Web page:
Market historians have recently started to point out that the current advance in the S&P500 is now 40 months old and has made gains of over 115% since the March 2009 lows. In other words, the doubling from the lows in price and the duration of the advance now late in its third year together suggest that a cyclical top is near. Furthermore, despite some noise in U.S. macro data – which has been briefly more hopeful, yet remains well within the phase of stagnation – earnings estimates have been coming down as the world economy continues to shift into lower gear.

Perhaps for the first time in a while, we can actually say that the Fed's decision to start QE3 was moderately anticipatory, in contrast to its ad-hoc and reactive policymaking over the past five years. It is not merely that the Fed soberly accepted that the economy was not getting better. The stagnant, tractionless macro data over the past year has spoken quite loudly to that fact. Indeed, the U.S. economy is merely treading water, and the Fed's move to QE3 serves as a sharp retort to those who would relentlessly attempt to portray stagnation as recovery. » Read more

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Finding Authentic Happiness

The steps that build a solid foundation
Wednesday, October 10, 2012, 7:22 AM

Executive Summary

  • Why buying into the Status Quo undermines personal empowerment
  • Echew debt and consumerism. Instead, focus on cultivating resilience and social capital
  • The importance of differentiating hedonia vs eudaimonia
  • The key roles of Expectation, Narrative, and Challenge
  • The foundations of happiness

If you have not yet read Part I: The Pursuit of Happiness, available free to all readers, please click here to read it first.

In Part I, we challenged the assumption that the successful pursuit of happiness is based on material prosperity and what we might call the psychology of the atomized individual.

If material prosperity is necessary but insufficient, and our social and financial order is sociopathological, what does an authentic pursuit of happiness entail?

For answers, we can survey recent research into human happiness, and consider “powering down” participation in a deranging social and financial order.

Pondering Power

The primacy of power in human society is omnipresent. Humans scramble for power in all its forms to improve social status and the odds of mating, living a long life, and acquiring comforts.  What is remarkable about the current American social order is the powerlessness of the vast majority of people who have “bought into” the Status Quo.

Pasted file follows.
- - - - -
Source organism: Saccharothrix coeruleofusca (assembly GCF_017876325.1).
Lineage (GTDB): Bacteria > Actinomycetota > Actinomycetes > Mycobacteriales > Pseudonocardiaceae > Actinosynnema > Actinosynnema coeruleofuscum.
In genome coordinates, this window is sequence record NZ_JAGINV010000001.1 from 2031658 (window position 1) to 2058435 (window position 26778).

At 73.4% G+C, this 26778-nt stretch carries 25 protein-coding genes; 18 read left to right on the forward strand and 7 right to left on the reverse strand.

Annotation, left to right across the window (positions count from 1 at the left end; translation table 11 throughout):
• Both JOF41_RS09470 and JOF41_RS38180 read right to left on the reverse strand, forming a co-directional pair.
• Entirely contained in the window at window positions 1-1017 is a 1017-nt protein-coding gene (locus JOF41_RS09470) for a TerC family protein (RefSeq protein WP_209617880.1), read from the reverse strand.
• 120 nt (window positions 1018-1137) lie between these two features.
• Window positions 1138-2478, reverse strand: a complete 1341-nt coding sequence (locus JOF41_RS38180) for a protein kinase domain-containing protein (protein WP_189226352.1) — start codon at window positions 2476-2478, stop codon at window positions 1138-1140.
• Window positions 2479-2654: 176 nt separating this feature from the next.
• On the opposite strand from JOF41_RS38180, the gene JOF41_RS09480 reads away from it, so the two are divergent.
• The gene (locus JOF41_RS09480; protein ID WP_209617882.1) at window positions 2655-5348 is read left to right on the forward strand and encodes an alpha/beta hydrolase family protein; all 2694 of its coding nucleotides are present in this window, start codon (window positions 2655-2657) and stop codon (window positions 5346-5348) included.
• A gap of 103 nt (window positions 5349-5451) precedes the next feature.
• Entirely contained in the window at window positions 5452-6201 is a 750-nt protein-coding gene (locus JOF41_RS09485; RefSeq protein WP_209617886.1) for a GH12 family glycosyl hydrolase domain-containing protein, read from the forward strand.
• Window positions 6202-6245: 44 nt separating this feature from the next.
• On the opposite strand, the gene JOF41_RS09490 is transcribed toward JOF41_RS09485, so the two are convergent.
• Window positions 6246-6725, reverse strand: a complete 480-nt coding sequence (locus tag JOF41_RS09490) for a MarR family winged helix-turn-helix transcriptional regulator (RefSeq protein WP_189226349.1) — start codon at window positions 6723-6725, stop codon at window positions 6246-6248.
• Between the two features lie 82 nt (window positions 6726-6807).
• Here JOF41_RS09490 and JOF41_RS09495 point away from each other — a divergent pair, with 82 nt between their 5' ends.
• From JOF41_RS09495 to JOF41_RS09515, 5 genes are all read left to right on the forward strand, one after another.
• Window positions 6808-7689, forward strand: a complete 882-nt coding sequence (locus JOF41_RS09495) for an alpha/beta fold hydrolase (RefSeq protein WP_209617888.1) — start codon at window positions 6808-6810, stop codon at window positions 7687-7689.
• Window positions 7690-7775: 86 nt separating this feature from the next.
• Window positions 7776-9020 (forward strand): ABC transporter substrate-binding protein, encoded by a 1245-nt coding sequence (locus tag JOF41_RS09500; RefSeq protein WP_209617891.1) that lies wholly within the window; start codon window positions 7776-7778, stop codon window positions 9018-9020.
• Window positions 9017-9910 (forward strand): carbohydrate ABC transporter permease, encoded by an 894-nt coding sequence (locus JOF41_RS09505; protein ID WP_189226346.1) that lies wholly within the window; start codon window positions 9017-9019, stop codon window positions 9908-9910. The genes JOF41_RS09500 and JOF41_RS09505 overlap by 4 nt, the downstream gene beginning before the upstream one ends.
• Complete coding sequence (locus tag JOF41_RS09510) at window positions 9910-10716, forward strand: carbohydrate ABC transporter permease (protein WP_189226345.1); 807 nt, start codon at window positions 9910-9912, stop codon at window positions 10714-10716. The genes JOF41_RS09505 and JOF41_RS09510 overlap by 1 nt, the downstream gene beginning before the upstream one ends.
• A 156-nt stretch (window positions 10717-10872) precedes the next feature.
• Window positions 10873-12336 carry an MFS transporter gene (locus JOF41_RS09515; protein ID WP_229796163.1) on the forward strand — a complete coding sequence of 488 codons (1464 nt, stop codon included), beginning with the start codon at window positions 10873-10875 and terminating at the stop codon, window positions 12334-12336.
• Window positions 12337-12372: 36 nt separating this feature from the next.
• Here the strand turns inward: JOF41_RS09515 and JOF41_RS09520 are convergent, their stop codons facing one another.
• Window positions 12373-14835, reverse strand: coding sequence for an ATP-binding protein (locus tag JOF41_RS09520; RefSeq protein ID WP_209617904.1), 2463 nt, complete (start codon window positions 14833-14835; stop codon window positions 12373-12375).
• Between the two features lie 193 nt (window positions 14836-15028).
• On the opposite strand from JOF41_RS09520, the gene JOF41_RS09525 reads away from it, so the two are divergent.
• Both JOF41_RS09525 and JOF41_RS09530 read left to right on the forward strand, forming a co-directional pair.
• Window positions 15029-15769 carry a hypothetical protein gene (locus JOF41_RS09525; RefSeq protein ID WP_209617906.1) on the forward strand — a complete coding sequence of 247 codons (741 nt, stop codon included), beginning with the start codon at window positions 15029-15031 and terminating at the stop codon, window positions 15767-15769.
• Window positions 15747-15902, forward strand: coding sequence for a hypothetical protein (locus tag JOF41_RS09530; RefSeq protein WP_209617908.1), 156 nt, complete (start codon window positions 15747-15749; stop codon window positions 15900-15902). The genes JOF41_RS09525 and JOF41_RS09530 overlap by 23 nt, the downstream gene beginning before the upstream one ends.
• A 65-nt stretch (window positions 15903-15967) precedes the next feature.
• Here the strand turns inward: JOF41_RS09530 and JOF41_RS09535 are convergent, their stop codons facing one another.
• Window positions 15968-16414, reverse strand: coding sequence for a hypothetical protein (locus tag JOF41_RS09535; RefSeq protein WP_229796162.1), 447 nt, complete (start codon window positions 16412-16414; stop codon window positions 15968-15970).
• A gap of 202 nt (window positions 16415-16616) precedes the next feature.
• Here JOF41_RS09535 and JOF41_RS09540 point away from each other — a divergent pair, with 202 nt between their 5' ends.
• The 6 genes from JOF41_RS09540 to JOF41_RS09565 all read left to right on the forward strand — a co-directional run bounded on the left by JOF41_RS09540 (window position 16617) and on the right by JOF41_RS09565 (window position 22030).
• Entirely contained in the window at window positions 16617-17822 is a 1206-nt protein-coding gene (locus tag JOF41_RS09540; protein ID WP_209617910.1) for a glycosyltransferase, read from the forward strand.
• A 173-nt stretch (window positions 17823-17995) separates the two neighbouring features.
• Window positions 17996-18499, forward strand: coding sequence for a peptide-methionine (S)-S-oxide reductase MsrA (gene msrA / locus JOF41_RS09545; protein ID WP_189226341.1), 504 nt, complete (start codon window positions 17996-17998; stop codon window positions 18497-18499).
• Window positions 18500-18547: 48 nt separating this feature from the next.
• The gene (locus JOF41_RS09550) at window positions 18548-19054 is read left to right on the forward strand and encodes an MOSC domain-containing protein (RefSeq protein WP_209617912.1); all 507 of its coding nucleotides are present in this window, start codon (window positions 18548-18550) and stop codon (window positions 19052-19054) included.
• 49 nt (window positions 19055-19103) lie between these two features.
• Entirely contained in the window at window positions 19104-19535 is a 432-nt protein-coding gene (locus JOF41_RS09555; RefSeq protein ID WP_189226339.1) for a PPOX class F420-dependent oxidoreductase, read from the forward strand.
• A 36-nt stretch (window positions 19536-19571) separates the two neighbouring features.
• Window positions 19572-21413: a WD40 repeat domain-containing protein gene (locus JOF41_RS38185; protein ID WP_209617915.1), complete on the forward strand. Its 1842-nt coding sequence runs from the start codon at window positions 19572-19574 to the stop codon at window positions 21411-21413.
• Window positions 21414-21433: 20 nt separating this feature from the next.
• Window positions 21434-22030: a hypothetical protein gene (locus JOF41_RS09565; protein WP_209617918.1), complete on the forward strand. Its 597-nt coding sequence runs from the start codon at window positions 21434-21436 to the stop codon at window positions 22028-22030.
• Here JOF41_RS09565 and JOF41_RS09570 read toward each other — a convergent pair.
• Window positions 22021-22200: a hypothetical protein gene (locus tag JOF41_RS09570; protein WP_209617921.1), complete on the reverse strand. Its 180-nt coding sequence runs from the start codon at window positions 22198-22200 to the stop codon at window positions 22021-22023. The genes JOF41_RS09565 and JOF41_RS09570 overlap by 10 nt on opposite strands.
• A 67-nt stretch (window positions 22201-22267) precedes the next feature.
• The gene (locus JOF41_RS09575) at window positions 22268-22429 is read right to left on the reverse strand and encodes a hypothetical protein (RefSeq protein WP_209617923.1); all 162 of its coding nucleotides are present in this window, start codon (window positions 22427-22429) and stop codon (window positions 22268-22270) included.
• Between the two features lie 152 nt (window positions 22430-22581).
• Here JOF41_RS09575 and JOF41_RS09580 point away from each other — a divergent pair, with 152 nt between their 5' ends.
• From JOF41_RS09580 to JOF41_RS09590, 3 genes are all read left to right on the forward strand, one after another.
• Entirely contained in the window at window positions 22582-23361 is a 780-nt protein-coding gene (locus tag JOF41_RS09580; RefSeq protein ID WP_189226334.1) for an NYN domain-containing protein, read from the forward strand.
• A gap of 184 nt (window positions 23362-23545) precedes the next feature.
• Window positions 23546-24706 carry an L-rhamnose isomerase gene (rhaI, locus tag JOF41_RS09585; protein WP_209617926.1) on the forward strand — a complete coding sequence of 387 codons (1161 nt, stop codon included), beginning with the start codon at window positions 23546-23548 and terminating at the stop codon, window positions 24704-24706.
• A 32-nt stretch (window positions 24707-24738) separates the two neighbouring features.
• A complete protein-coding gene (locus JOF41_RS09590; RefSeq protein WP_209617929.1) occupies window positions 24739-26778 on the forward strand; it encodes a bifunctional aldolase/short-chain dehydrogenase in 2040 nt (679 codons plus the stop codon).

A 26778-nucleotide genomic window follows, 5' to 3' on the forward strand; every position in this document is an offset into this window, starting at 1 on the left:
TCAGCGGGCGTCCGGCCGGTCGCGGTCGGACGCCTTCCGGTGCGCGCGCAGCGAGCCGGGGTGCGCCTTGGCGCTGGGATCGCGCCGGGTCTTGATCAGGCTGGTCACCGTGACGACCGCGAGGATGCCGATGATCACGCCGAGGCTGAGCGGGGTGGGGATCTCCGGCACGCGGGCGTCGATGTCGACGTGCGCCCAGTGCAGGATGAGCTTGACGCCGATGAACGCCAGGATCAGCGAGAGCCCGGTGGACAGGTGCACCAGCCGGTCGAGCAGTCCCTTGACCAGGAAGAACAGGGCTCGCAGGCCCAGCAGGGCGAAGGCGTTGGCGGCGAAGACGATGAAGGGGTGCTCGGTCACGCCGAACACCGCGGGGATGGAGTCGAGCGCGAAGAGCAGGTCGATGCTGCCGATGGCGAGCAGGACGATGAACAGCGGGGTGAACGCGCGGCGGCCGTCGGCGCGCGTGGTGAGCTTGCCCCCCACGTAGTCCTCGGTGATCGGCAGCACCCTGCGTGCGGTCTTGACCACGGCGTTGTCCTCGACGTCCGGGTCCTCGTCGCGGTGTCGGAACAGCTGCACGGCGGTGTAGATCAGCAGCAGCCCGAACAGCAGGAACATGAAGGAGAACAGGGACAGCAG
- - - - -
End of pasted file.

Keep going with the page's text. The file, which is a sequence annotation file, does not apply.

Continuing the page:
When the public vehemently disapproves of a policy, such as bailing out the “too big to fail” banks, they are routinely ignored, and for good reason: They keep re-electing incumbents.  Most have little control over their employment status, workflow, or income, and most devote the majority of their productive effort servicing private debt and paying taxes that service public debt.

The one “power” they are encouraged to flex is the momentary empowerment offered by purchasing something; i.e., consuming.  The corporate marketing machine glorifies acquisition as not just empowering but as the renewal of identity and the staking of a claim to higher social status – everything that is otherwise out of the control of the average person.

The dominant social control myth of our consumerist Status Quo is that wealth is power because you can buy more things with it.  But the power of consumption is one-dimensional and therefore illusory.  The only meaningful power is not what you can buy – a good, service, or experience – but what you control – your health, choice of work, income, surroundings, level of risk, and your circle of colleagues and friends.

The “wealthy” who own an abundance of things but who are trapped in debt are not powerful.  Their choices in life are limited by the need to service the debt, and their pursuit of happiness is equally constrained.

The kind of wealth that enriches the pursuit of happiness is control over the meaningful aspects of life. It is no coincidence that studies of workplace stress have found that those jobs in which the worker has almost no control over their work or surroundings generate far more stress than jobs that allow the worker some autonomy and control.

Financial and material wealth beyond the basics of creature comfort is only meaningful if it “buys” autonomy and choice.

We all want power over our own lives.  Once we free ourselves from social control myths, we find that becoming powerful and “wealthy” in terms of control does not require a financial fortune. It does, however, require sustained effort and a coherent long-term plan... » Read more

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Off the Cuff: When Trillions Aren't Enough

Our banks' bottomless need for capital
Thursday, October 4, 2012, 11:36 AM

In this week's Off the Cuff with Mish & Chris podcast, Mish and Chris discuss:

  • No Joy on Wall Street
    • Banks cry poor despite record profits
  • The Invisible Recession
    • Hidden by faulty data
  • The Fallible Fed
    • It really doesn't know what's going on
  • Our Taxing Tax System
    • The case for simplification

It's clear to all that QE3 is a continued push by the Federal Reserve to rescue the banking system. But why is it necessary? » Read more